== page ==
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Bat Cave

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The cave looked much like any other
from a little distance but
as we approached, came almost
to its mouth, we saw its walls within
that slanted up into a dome
were beating like a wild black lung—
it was plastered and hung with
the pulsing bodies of bats, the organ
music of the body’s deep
interior, alive, the sacred cave
with its ten thousand gleaming eyes
near the clustered rocks
where the sea beat with the leather
wings of its own dark waves.

Below the bat-hung, throbbing walls,
an altar stood, glittering with guano,
a stucco sculpture like a Gaudi
church, berserk
Baroque, stone translated into
flux—murk and mud and the floral
extravagance of wet sand dripped
from a giant hand, giving back
blessing, excrement—return
for the first fruits offered to the gods.

We stayed outside, superior
with fear, like tourists
peering through a door, whose hanging
beads rattle in the air from
one who disappeared into the dim
interior; we thought of the caves
of Marabar, of a writer who entered
and never quite emerged—
the caves’ echoing black
emptiness a tunnel in the English
soul where he is wandering still. So
the bat cave on the Bali coast, not far
from Denpasar, holds us off, and beckons ...

Standing there now, at the mouth
of the cave—this time we enter, feel
inside the flutter of those
many hearts, the radiant heat of pumping
veins, the stretch of wing on bone
like a benediction, and the familiar
faces of this many-headed god,
benevolent as night is
to the weary—the way at dark
the cave releases them all,
how they must lift like the foam
on a wave breaking, how many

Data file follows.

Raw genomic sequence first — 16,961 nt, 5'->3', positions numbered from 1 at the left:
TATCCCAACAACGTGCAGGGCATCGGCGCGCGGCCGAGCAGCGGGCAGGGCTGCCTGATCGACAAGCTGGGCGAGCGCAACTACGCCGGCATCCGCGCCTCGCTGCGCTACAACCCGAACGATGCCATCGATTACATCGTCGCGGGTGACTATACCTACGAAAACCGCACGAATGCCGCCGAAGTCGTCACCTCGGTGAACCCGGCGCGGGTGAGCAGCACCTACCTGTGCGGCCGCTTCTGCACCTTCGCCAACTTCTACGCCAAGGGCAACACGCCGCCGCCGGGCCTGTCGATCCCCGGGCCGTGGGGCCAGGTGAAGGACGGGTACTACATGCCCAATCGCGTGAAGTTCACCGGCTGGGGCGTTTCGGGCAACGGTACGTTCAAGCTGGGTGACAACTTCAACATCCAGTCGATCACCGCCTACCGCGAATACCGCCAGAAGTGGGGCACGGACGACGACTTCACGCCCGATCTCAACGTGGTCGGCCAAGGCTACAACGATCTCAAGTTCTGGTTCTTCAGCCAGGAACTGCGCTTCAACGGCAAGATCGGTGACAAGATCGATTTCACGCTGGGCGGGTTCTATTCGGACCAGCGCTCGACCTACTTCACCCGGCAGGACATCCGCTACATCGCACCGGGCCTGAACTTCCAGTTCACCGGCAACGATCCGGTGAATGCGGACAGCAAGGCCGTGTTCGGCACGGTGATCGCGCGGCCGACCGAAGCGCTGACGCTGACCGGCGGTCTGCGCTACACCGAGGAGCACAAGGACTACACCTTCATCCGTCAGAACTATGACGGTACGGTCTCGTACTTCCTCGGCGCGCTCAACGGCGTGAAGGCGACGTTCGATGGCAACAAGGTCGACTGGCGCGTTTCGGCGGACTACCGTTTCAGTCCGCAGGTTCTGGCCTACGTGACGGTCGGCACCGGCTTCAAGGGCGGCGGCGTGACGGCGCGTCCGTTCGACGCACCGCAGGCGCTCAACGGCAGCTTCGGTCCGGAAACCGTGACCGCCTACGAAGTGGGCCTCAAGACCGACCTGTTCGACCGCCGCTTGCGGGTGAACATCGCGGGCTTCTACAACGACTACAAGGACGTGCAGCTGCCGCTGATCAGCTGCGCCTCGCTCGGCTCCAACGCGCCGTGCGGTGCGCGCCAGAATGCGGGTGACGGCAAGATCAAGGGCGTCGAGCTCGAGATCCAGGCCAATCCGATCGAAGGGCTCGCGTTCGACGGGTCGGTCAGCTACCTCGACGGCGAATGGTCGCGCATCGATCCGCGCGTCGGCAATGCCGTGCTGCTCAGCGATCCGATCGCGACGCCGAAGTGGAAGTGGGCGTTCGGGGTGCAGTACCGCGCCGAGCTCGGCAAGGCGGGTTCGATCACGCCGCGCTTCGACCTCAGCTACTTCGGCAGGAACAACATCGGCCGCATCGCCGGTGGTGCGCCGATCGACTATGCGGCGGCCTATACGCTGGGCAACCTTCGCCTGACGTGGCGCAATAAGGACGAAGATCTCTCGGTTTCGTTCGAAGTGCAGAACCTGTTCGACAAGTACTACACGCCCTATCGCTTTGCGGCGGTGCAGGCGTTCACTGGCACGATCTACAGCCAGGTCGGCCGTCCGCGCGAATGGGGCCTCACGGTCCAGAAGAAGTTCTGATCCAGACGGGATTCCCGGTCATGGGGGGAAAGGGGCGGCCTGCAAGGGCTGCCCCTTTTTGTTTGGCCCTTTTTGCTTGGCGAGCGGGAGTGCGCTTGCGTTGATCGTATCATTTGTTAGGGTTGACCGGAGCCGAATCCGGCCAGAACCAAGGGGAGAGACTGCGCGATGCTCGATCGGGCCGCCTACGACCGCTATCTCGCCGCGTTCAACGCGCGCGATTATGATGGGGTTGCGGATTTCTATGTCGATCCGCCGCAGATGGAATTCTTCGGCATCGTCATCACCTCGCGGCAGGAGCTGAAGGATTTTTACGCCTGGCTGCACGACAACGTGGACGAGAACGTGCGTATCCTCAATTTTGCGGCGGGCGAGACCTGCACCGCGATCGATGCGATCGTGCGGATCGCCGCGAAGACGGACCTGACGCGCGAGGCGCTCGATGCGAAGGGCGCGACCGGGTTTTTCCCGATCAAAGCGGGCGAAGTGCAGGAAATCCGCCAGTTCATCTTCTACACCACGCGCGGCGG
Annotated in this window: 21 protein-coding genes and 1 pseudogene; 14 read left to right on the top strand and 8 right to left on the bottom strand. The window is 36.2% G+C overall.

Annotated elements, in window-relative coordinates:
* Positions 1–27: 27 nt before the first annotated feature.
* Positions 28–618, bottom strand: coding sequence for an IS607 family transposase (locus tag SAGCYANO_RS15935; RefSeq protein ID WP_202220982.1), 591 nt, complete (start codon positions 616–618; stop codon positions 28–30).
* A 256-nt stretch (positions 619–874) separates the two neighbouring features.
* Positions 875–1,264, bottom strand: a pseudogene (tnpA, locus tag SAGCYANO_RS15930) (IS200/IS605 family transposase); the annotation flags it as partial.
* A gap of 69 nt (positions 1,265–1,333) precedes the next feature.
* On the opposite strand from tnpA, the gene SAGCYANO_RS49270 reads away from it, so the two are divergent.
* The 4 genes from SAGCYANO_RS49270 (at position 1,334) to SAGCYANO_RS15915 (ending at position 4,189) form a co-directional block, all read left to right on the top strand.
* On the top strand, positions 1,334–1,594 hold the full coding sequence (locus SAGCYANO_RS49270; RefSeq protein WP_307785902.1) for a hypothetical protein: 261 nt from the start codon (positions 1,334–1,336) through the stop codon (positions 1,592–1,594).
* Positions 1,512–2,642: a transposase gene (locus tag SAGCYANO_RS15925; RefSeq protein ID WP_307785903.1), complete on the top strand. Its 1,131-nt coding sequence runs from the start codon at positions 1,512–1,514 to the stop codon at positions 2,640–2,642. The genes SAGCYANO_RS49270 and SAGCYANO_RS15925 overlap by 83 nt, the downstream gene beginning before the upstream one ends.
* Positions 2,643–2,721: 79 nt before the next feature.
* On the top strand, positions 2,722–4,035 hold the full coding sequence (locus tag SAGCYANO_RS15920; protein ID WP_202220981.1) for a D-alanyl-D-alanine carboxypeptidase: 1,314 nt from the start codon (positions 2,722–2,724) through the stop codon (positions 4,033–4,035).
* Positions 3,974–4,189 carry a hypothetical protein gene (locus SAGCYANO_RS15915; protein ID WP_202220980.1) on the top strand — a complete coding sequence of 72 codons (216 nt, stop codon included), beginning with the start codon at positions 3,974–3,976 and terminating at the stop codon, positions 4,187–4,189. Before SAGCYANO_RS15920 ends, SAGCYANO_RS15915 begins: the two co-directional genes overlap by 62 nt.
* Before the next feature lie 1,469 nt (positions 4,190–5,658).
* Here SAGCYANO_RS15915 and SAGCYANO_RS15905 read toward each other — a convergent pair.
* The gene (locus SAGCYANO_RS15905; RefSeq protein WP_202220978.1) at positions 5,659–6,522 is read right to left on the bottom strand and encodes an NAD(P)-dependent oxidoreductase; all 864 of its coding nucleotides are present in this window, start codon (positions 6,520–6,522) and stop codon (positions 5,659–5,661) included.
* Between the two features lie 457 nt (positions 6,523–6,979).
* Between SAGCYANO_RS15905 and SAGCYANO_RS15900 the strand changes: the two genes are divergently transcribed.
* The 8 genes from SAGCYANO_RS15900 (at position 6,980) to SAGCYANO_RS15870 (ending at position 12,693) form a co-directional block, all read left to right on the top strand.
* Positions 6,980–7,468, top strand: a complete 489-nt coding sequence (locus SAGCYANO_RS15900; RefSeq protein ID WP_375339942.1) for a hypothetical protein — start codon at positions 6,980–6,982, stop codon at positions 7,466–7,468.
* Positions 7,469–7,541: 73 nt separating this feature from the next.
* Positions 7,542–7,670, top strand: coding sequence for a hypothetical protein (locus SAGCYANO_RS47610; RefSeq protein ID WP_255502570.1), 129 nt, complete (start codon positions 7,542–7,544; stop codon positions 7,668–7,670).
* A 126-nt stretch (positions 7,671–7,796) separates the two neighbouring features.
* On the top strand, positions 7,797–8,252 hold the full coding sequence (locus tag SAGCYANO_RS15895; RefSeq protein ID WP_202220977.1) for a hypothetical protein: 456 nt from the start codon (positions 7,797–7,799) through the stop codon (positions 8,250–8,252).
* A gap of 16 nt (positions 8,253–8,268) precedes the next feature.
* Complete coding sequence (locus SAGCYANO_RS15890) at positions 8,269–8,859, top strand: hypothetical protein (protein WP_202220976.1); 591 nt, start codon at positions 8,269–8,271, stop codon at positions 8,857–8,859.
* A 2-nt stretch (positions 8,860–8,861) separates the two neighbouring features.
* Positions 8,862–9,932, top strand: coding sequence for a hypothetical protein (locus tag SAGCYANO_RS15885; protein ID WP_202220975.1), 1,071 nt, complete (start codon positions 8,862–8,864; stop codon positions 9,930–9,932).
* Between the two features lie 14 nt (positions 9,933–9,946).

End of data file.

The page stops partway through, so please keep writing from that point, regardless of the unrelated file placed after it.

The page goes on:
they are as they enter
the starlit air, and scatter
in wild wide arcs
in search of fruit, the sweet bites
of mosquito ...

while the great domes of our
own kind slide open, the eye
that watches, tracks the skies,
and the huge doors roll slowly back
on the hangars, the planes
push out their noses of steel,
their wings a bright alloy
of aluminum and death, they roar
down the runways, tear into
the night, their heavy bodies fueled
from sucking at the hidden
veins of earth; they leave a trail of fire
behind them as they scar
the air, filling the dreams
of children, sleeping—anywhere,
Chicago, Baghdad—with blood,
as the bombs drop, as the world
splits open, as the mothers
reach for their own
in the night of the falling
sky, madness in
method, nature gone
into reverse ...

here, nearly unperturbed,
the bats from the sacred cave
fill the night with their calls,
high-pitched, tuned to the solid world
as eyes to the spectrum of light, gnats
to the glow of a lamp—the bats
circle, the clouds wheel,
the earth turns
pulling the dome of stars
among the spinning trees, blurring
the sweet globes of fruit, shaped
exactly to desire—dizzy, we swing
back to the cave on our stiff dark
wings, the sweet juice of papaya
drying on our jaws, home
to the cave, to attach ourselves
back to the pulsing dome, until,
hanging there, sated and sleepy,
we can see what was once our world
upside down as it is
and wonder whose altars
those are, white,
encrusted with shit.


Eleanor Wilner, “Bat Cave” from Reversing the Spell: New and Selected Poems. Copyright © 1997 by Eleanor Wilner. Reprinted with the permission of Copper Canyon Press, P. O. Box 271, Port Townsend, WA 98368-0271, www.coppercanyonpress.org.
Source: Reversing the Spell: New and Selected Poems (Copper Canyon Press, 1998)
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